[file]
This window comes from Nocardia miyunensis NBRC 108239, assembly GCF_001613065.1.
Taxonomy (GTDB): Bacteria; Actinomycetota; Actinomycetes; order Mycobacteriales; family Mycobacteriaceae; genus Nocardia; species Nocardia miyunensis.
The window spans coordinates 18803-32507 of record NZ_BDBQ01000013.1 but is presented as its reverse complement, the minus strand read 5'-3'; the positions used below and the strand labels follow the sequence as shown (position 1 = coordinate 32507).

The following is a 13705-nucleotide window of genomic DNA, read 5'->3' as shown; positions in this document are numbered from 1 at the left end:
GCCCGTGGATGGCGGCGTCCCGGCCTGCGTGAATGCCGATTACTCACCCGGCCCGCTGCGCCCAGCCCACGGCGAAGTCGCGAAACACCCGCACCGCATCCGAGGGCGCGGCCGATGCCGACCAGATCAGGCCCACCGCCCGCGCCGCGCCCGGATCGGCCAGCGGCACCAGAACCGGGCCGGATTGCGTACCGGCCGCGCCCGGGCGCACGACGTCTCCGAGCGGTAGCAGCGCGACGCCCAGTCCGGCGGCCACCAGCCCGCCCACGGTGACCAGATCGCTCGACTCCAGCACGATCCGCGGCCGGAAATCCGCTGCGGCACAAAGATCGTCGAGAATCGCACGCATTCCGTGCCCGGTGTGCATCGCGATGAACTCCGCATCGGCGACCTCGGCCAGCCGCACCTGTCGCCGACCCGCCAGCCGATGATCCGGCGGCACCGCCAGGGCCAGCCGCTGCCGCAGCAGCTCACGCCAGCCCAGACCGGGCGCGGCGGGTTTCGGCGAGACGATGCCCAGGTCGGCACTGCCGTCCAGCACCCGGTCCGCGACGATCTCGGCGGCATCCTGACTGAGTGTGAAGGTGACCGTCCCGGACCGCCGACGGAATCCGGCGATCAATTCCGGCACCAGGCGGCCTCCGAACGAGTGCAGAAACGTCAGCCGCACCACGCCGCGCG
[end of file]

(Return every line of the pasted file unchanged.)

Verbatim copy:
This window comes from Nocardia miyunensis NBRC 108239, assembly GCF_001613065.1.
Taxonomy (GTDB): Bacteria; Actinomycetota; Actinomycetes; order Mycobacteriales; family Mycobacteriaceae; genus Nocardia; species Nocardia miyunensis.
The window spans coordinates 18803-32507 of record NZ_BDBQ01000013.1 but is presented as its reverse complement, the minus strand read 5'-3'; the positions used below and the strand labels follow the sequence as shown (position 1 = coordinate 32507).

The following is a 13705-nucleotide window of genomic DNA, read 5'->3' as shown; positions in this document are numbered from 1 at the left end:
GCCCGTGGATGGCGGCGTCCCGGCCTGCGTGAATGCCGATTACTCACCCGGCCCGCTGCGCCCAGCCCACGGCGAAGTCGCGAAACACCCGCACCGCATCCGAGGGCGCGGCCGATGCCGACCAGATCAGGCCCACCGCCCGCGCCGCGCCCGGATCGGCCAGCGGCACCAGAACCGGGCCGGATTGCGTACCGGCCGCGCCCGGGCGCACGACGTCTCCGAGCGGTAGCAGCGCGACGCCCAGTCCGGCGGCCACCAGCCCGCCCACGGTGACCAGATCGCTCGACTCCAGCACGATCCGCGGCCGGAAATCCGCTGCGGCACAAAGATCGTCGAGAATCGCACGCATTCCGTGCCCGGTGTGCATCGCGATGAACTCCGCATCGGCGACCTCGGCCAGCCGCACCTGTCGCCGACCCGCCAGCCGATGATCCGGCGGCACCGCCAGGGCCAGCCGCTGCCGCAGCAGCTCACGCCAGCCCAGACCGGGCGCGGCGGGTTTCGGCGAGACGATGCCCAGGTCGGCACTGCCGTCCAGCACCCGGTCCGCGACGATCTCGGCGGCATCCTGACTGAGTGTGAAGGTGACCGTCCCGGACCGCCGACGGAATCCGGCGATCAATTCCGGCACCAGGCGGCCTCCGAACGAGTGCAGAAACGTCAGCCGCACCACGCCGCGCG